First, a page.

At 3 pm we decided we better head back down.  With Bill’s car issues we dare not try to drive in the dark.  The battery would go dead very fast with headlights on!

We made a quick trip back down the brutal hill side to our waiting bikes and then mostly coasted back to the car.  When we reached the wild life gate we were surprised to see clothes draped over it and the motorcycle was still there.  What the heck?   Why was that guy still there and was he naked now?
Clothes hung over the gate, is the guy naked?

We could not see the guy at all so I yelled ahead to give the guy some warning that we were coming just in case he was naked.  He yelled back “yeah yeah” from the bushes.  I asked him if he was dressed and he said he was.    He said he had been swimming and splashing the creek.  We loaded the bikes back into the car and then the man came out of the bushes.

I noticed that his cycle was now uncovered and it was a Harley Davidson that was set up for touring. Bill gave the man what was left of his giant sandwich and half gallon of apple juice and thanked the man for “watching our car”. 

 The man then started talking about the South Fork Skokomish Valley and then mumbled something about religion and that he was going to show us something and he headed back to his bike.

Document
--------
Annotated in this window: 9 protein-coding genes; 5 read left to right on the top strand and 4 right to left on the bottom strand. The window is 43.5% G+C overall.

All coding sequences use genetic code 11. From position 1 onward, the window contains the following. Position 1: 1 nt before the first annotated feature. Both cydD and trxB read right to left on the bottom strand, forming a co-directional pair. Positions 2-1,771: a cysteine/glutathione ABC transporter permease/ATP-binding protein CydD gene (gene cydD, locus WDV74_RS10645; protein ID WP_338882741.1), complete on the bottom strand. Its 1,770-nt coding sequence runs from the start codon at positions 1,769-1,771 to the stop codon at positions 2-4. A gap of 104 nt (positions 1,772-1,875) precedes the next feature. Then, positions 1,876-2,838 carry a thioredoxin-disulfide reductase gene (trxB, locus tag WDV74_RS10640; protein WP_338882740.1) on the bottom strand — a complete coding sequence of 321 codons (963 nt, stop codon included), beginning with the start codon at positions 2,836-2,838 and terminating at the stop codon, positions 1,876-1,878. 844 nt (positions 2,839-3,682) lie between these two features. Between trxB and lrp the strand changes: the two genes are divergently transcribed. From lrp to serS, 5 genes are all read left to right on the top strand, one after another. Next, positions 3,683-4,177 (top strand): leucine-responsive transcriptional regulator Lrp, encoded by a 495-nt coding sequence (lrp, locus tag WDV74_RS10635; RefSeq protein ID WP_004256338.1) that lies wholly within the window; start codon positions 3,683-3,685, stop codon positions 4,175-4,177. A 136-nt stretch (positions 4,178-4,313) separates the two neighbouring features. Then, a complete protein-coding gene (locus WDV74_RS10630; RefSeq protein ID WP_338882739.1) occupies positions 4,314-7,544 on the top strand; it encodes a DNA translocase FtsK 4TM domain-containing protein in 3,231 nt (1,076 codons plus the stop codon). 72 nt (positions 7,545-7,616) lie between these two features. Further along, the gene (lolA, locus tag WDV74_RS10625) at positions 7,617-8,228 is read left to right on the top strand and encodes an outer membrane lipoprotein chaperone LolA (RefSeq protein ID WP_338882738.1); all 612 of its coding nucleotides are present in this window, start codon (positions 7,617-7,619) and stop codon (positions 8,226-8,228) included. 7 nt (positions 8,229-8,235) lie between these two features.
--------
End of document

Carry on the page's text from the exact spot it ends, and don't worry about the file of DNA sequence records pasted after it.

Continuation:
“Oh no” I said to Bill “he’s getting out his bible” 

 “Oh no, I can’t cope with that” answered Bill.
Dude using the bible as a forest service road map
But sure enough out came a tattered hard back bible.  The man opened the page up to a map and started using the map to show us places in the Skokomish Valley, It all make perfect sense except for one slight problem. 

  It was a map of Jerusalem.  But the guy was reading it just like a map of the valley, pointed out the roads and the hill sides.  Hmmmmm… very interesting I thought.  I’ve  got to get a picture of this guy.  I knew he would be eager to show the world how he discovered that the South fork Skokomish Valley is actually Jerusalem.